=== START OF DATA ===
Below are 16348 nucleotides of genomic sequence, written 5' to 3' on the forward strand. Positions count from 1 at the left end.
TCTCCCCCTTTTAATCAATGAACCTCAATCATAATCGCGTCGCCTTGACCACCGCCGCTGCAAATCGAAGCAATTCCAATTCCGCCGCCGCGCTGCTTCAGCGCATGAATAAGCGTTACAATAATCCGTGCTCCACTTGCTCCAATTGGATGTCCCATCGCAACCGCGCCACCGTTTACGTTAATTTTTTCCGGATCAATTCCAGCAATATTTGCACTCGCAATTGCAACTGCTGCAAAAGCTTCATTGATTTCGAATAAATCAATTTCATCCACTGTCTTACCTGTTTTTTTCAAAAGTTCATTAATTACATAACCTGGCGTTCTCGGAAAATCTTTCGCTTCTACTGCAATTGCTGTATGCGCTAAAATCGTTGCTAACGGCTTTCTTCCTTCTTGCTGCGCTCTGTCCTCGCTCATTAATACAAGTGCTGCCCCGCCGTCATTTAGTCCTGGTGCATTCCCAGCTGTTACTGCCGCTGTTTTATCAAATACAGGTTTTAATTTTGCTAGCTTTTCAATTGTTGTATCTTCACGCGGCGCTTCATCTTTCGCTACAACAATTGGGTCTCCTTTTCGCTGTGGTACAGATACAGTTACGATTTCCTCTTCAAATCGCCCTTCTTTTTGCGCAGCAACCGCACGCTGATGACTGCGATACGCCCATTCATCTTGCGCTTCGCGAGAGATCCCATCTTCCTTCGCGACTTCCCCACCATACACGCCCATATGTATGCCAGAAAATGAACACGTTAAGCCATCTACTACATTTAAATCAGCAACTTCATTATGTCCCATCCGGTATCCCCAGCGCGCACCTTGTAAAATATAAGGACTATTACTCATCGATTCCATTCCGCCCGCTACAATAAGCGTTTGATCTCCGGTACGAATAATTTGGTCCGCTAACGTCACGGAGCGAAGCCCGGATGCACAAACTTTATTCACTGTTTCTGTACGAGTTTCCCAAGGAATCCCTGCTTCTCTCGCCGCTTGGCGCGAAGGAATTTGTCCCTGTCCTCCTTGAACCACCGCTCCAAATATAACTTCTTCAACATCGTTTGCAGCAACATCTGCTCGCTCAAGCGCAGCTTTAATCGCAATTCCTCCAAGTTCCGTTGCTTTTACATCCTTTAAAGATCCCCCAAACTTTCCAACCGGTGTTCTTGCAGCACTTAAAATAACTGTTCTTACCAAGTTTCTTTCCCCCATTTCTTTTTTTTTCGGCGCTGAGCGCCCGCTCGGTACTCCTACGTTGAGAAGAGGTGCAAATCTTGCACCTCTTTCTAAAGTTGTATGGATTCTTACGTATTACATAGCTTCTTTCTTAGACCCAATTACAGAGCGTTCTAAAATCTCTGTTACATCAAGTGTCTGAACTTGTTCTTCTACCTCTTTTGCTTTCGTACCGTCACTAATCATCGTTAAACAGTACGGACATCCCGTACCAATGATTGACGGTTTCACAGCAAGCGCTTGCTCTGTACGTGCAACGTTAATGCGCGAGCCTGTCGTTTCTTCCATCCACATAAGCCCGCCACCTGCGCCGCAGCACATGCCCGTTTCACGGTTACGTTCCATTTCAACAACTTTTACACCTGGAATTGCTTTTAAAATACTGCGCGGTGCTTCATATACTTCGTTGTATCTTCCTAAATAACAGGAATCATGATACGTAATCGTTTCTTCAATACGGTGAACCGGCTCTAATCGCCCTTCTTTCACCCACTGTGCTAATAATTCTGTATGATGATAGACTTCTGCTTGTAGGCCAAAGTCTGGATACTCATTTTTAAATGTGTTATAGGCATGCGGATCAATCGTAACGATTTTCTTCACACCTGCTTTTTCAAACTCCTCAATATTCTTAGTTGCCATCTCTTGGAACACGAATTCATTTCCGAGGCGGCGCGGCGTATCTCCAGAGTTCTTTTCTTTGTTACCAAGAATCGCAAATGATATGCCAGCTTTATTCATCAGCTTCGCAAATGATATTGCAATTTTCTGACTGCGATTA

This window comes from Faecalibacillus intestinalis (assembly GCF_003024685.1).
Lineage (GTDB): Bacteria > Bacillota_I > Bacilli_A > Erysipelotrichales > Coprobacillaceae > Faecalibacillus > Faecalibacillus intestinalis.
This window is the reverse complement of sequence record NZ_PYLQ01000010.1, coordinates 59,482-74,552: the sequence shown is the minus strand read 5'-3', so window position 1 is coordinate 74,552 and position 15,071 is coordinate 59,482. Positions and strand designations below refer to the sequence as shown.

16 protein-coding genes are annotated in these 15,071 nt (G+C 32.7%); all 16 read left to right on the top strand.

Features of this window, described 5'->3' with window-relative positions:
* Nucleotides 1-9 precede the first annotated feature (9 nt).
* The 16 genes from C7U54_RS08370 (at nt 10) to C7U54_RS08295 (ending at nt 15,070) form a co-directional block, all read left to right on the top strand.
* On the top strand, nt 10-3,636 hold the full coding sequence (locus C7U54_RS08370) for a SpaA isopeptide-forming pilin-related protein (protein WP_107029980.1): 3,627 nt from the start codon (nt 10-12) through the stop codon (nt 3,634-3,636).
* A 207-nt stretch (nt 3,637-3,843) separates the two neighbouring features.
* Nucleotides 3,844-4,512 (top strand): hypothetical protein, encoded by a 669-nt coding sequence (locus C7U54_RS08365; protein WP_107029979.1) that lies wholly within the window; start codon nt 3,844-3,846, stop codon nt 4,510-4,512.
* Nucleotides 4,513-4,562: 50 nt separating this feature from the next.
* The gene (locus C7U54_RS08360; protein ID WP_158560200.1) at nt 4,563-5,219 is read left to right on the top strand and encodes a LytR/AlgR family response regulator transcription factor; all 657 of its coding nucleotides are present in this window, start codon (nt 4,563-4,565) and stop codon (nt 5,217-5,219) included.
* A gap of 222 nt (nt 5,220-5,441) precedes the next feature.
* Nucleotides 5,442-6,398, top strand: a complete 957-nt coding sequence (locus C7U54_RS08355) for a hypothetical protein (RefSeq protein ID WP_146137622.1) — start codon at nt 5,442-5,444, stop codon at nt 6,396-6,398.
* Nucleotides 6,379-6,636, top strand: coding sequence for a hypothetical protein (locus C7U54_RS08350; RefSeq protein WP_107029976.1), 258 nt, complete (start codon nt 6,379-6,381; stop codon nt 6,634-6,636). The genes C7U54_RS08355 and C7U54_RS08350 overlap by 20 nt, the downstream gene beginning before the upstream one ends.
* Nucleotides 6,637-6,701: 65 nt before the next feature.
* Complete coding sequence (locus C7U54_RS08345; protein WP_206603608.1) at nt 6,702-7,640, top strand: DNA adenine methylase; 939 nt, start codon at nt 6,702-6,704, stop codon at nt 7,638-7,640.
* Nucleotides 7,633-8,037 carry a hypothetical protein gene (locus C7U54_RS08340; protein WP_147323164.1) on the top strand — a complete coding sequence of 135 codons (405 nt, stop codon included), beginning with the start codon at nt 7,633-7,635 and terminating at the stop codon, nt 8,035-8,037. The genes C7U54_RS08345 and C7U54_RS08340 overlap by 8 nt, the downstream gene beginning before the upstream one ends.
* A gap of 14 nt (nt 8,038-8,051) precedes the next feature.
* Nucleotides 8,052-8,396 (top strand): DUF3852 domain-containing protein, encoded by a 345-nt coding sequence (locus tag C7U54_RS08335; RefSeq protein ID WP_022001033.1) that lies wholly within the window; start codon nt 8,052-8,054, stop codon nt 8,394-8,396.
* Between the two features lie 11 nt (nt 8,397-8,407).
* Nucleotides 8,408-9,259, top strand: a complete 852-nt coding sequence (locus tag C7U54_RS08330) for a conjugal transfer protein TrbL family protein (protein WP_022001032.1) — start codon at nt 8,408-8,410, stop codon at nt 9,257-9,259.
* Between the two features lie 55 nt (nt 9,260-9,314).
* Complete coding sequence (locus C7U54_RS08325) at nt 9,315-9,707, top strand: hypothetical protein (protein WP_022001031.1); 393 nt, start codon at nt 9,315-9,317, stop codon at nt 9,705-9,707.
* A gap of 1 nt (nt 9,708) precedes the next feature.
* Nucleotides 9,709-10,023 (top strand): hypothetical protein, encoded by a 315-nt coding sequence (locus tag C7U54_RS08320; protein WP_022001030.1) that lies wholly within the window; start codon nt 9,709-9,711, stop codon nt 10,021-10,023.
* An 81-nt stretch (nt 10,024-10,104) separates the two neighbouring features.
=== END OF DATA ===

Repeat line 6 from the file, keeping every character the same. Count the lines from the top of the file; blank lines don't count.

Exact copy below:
16 protein-coding genes are annotated in these 15,071 nt (G+C 32.7%); all 16 read left to right on the top strand.